Cybercrime and stolen digital information

The UK has begun to count cybercrimes for the first time. But you may be surprised at how little your stolen digital information is worth.

Bookmark and Share

In the UK’s latest crime statistics, fraud and cybercrime have been counted for the first time.  Before these figures are taken into account, overall crime in the UK fell by 8%.  However, the figures suggest that over 7 million fraud and cybercrime incidents were committed over the last 12 months. 

Despite the seemingly high figures, it is safe to assume that cybercrime is still under-reported.  The very act of collecting and publicising the data will surely encourage further reporting.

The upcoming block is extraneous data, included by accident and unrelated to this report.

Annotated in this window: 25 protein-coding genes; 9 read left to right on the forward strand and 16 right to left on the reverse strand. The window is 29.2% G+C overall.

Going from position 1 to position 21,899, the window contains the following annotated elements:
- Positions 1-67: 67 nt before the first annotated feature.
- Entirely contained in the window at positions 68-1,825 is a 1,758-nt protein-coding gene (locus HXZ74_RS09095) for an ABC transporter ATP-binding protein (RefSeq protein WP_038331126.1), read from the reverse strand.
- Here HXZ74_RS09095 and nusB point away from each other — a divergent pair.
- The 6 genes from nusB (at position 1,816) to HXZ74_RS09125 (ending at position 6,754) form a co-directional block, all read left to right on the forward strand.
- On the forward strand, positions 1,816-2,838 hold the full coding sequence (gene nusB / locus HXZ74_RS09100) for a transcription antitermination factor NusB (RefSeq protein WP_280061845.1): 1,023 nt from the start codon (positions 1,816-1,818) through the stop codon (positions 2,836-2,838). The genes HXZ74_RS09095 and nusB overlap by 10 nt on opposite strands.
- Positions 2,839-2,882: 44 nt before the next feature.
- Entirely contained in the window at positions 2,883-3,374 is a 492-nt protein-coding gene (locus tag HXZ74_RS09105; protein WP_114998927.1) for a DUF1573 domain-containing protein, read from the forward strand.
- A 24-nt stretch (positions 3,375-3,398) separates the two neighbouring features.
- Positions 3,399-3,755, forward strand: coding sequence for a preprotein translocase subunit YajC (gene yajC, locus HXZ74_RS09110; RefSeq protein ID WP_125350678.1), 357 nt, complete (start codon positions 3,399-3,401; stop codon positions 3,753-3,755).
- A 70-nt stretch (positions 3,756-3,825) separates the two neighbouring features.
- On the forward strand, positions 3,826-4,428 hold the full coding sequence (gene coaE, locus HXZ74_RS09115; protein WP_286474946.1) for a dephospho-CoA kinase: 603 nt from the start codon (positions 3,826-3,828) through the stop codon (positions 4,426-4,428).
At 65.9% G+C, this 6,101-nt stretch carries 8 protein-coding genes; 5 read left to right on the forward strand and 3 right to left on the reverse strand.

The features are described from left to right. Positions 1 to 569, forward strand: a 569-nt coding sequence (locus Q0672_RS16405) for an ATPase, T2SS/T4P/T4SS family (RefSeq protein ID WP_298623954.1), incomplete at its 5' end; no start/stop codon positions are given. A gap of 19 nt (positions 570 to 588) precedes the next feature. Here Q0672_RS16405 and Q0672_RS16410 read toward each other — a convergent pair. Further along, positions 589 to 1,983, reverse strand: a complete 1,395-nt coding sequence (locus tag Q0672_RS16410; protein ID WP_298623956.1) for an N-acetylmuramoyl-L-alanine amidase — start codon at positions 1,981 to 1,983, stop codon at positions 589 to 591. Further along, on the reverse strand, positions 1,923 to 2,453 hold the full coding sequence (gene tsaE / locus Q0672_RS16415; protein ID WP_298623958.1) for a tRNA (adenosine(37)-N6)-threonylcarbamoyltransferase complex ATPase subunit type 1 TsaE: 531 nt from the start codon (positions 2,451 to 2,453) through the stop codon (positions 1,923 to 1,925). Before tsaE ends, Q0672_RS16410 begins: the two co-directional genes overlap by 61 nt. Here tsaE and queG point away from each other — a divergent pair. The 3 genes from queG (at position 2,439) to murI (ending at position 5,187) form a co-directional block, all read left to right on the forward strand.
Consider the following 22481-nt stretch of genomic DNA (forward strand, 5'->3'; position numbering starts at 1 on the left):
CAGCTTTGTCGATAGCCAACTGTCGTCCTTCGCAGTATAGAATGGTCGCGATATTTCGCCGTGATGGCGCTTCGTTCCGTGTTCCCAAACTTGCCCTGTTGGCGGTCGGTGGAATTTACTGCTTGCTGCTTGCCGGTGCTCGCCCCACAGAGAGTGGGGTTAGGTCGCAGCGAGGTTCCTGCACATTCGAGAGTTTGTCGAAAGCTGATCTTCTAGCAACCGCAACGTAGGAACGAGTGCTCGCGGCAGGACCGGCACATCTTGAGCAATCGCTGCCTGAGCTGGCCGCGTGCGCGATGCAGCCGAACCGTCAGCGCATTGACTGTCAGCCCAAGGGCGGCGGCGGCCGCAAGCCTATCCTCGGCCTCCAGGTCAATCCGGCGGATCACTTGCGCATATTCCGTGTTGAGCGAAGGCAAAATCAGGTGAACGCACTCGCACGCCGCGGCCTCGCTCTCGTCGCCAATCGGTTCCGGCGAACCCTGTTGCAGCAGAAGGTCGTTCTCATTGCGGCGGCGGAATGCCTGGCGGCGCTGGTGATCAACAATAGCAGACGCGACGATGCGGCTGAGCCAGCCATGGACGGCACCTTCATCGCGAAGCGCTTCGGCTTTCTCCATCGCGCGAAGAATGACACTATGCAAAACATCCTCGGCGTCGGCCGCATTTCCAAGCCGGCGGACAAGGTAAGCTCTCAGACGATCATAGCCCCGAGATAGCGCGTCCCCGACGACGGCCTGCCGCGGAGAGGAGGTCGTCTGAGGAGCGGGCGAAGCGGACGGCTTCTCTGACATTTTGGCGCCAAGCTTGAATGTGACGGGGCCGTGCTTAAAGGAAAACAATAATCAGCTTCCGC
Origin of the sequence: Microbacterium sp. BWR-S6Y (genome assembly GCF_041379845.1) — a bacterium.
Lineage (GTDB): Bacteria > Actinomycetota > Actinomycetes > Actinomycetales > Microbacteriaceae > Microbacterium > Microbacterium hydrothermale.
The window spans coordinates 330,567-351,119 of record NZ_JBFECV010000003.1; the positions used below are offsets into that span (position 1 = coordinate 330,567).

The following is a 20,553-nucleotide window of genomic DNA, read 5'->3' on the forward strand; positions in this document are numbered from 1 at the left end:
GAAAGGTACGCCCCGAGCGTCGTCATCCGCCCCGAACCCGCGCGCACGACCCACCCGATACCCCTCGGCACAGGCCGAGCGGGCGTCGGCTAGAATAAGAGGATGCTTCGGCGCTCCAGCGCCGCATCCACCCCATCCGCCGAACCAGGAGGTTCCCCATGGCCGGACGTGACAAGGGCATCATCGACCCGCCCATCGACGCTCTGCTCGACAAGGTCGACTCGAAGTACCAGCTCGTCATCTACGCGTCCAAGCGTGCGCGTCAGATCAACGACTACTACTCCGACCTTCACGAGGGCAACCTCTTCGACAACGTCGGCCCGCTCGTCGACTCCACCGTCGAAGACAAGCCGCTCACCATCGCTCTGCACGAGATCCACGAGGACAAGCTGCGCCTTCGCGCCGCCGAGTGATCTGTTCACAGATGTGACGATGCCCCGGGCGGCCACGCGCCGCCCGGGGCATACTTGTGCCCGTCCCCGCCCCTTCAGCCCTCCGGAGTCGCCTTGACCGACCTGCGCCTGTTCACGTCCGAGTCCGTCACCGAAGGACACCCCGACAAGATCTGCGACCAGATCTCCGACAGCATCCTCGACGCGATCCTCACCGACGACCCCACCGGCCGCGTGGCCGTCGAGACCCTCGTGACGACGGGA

Cheap as (computer) chips

Perhaps the sheer quantity of cybercrimes being committed is the reason for the seemingly low value of stolen data. 

A new McAfee report (The Hidden Data Economy) explores the market for – and value of stolen digital information on the dark web.  Prepare to be disappointed at the actual value of your stolen digital information:

  • Your stolen credit or debit card will sell for $25 to $45 in the EU – and even less in the UK or US
  • Your bank login credentials can be bought for as little as $190
  • Your online payment service login credentials can be sold for as little as $20
  • Your bank login credentials and a stealth fund transfer to a UK bank can cost as little as $700

Additional sources: BBC News; ITProPortal.